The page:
Current/Future Classics - lenses to hold their value...

Started Jan 14, 2015 | Discussions thread
knightmelodic Senior Member • Posts: 1,647
Re: Current/Future Classics - lenses to hold their value...

gear1box wrote:

Knight --

i think that your point on cost per month is a central -- and largely under-appreciated, by non-pros at least -- one. The central insight is compare the stream of benefits -- images that you can make over time -- with the comparable stream of cost incurred "at the end of the day." In that sense, also, repair costs need to be factored in.

Forgive me for perhaps tediously making two corollary observations. For us non-pros there is no clear impetus to ever sell. And many GAS enthusiasts pile up the gear in their closet. Even though i don't view myself as GAS-oriented, i still have a shelf of AIS lenses that i cannot bring myself to par with, yet are not actually useful for my current photography. So for them, doing the computation you suggest is, er, problematic.

Secondly, in the film era the economic cost was dominated by consumable film. Hah! i love the posts that say words to the effect of "what ever happened to bodies that lasted a decade?" Blah, blah. I was a pretty typical hobby shooter and averaged over $400/yr in film & processing costs (NOT enlargements). So in the 16 years i used my Nikon FM body extensively, i had over $6k of film cost for something like 20k exposures. Boy, it was great to be Kodak.

The consumables now are the bodies it seems to me. Burning through three $1500 bodies (net $1200 when you sell the old one) in 15 years costs you something under $4k for about $20/mnth and Gawd-knows-how-many additional exposures.

Anyway, for the most part lenses are cheap relative to the consumable bodies; 40 years ago as now, most "enthusiasts" over-invest in bodies and under-invest in glass in pursuit of their art . . . but that assumes that the print is what those buyers seek. Maybe it is just using the fancy body that they wish. I don't judge, but pros have to be more mercenary.

Well that certainly is an interesting take. But I'm in reference to zooms almost exclusively. I would say that even if you're not selling your pictures maybe pro glass is too expensive. Personally I would get it anyway because of image quality and resale value. Repair costs are virtually nil with pro glass and the lens life cycle is usually about 6 years so unless you drop it you're good to go. Even if I never sell a picture I want the best image I can get. Like most I always shot with slide film because the processors could only process it one way (ie. not too much magenta or cyan) and to this day those images look clean. Other non-slide images look over-processed. In that case I chose the best image quality and I'm glad I did. I've gotten high quality primes and sold my "consumer" zooms. Primes will last way longer than zooms and I may not have to replace them for decades. Of course this is just my opinion and everyone's needs and wants are different. I suffer from GAS and mission creep as much as anyone, LOL. But I'm able to resist. When the new 24-70 VR comes out the value of my non VR will drop considerably. Even though the GAS will surely follow I really can't see upgrading unless the optics are significantly better. Through the years I've considered selling my trinity lenses and getting cheaper, lighter glass. I try a few, shoot real world and test charts and the pictures are great. Then I do the same with the trinity and forget it. No comparison. I think it comes down to what is acceptable to the photographer. This even applies to bodies. I sold my D3s for a relatively small loss, got a D600, sold my D7000, got a D7100, sold the D600 and D7000, got a D7100 and D610, sold everything and got a D750. In all that I actually made money even with adding (soon) a D7100 which I can now buy refurb for half of what I paid for the new one. But, different strokes for different folks. The bottom line is and always will be: get what you want and makes you happy because the worse thing is buyers remorse. IMO you won't shoot with what you don't like. Cheers.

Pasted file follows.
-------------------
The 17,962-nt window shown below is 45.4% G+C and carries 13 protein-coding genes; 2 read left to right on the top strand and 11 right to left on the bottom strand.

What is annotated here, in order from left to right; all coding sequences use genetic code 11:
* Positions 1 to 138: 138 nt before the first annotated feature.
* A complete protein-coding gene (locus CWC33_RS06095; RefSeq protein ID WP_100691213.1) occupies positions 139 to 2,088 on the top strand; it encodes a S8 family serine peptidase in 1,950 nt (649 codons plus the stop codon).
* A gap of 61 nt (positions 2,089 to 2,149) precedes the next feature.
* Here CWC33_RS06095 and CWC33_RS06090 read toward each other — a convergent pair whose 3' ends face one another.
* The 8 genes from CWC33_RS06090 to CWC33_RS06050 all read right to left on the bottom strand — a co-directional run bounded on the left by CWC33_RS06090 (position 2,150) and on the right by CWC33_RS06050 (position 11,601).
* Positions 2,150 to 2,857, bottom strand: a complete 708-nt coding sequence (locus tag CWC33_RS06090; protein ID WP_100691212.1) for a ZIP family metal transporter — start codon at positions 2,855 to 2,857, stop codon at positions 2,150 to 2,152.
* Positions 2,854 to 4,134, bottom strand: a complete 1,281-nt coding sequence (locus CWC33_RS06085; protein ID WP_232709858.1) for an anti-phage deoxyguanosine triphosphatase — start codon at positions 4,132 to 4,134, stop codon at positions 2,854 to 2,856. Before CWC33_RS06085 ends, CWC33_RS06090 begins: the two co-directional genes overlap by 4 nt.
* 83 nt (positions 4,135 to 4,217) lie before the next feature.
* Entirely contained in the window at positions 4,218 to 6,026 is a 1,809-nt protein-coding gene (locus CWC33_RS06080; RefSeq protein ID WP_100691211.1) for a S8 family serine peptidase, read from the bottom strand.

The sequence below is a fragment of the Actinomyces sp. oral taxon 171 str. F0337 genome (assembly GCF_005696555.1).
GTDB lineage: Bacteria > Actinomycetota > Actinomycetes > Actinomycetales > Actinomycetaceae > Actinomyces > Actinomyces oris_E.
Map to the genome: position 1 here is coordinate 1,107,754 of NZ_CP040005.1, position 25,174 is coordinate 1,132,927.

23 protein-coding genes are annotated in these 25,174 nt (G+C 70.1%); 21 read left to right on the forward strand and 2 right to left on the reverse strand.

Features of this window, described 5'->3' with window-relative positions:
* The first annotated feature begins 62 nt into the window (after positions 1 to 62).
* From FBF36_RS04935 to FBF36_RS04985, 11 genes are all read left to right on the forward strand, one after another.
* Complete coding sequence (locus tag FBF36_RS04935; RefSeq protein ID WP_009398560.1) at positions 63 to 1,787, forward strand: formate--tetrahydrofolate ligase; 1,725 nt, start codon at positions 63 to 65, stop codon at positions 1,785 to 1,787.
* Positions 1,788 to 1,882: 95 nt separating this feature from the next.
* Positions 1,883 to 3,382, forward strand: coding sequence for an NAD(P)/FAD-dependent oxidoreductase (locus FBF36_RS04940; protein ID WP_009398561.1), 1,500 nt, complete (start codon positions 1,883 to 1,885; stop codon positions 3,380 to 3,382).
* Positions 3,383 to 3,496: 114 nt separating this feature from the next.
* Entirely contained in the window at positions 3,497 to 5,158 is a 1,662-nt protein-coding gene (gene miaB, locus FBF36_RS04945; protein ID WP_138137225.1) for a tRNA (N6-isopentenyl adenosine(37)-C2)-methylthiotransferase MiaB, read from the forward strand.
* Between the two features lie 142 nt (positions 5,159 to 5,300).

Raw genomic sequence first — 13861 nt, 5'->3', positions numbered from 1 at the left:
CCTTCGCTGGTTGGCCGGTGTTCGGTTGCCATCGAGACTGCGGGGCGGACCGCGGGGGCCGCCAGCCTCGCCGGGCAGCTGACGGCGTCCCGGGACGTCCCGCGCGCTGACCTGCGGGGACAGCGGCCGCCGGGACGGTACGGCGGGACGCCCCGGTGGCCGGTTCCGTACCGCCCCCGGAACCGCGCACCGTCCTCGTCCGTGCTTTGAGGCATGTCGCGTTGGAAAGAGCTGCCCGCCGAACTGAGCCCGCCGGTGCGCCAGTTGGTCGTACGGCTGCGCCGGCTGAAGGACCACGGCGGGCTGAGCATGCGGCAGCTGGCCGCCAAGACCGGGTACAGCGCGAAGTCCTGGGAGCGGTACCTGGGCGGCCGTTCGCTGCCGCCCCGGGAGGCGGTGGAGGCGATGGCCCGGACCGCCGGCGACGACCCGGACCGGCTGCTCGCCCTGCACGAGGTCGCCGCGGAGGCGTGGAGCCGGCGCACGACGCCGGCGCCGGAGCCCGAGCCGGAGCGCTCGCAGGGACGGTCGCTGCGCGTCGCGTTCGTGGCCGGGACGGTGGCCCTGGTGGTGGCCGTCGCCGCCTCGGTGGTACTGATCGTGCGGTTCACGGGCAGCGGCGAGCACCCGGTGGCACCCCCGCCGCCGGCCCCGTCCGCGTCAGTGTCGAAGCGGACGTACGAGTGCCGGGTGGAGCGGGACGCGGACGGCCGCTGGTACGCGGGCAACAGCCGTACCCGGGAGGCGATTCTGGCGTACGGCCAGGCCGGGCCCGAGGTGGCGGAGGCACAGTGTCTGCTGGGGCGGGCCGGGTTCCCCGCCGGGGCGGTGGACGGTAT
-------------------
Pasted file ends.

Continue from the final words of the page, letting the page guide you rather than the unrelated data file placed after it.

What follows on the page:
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 knightmelodic's gear list:knightmelodic's gear list
Nikon D750 Olympus E-M1 II Nikon AF-S Nikkor 24-70mm f/2.8G ED Nikon AF-S Micro-Nikkor 60mm f/2.8G ED Nikon AF-S Nikkor 70-200mm f/2.8G ED VR II +15 more
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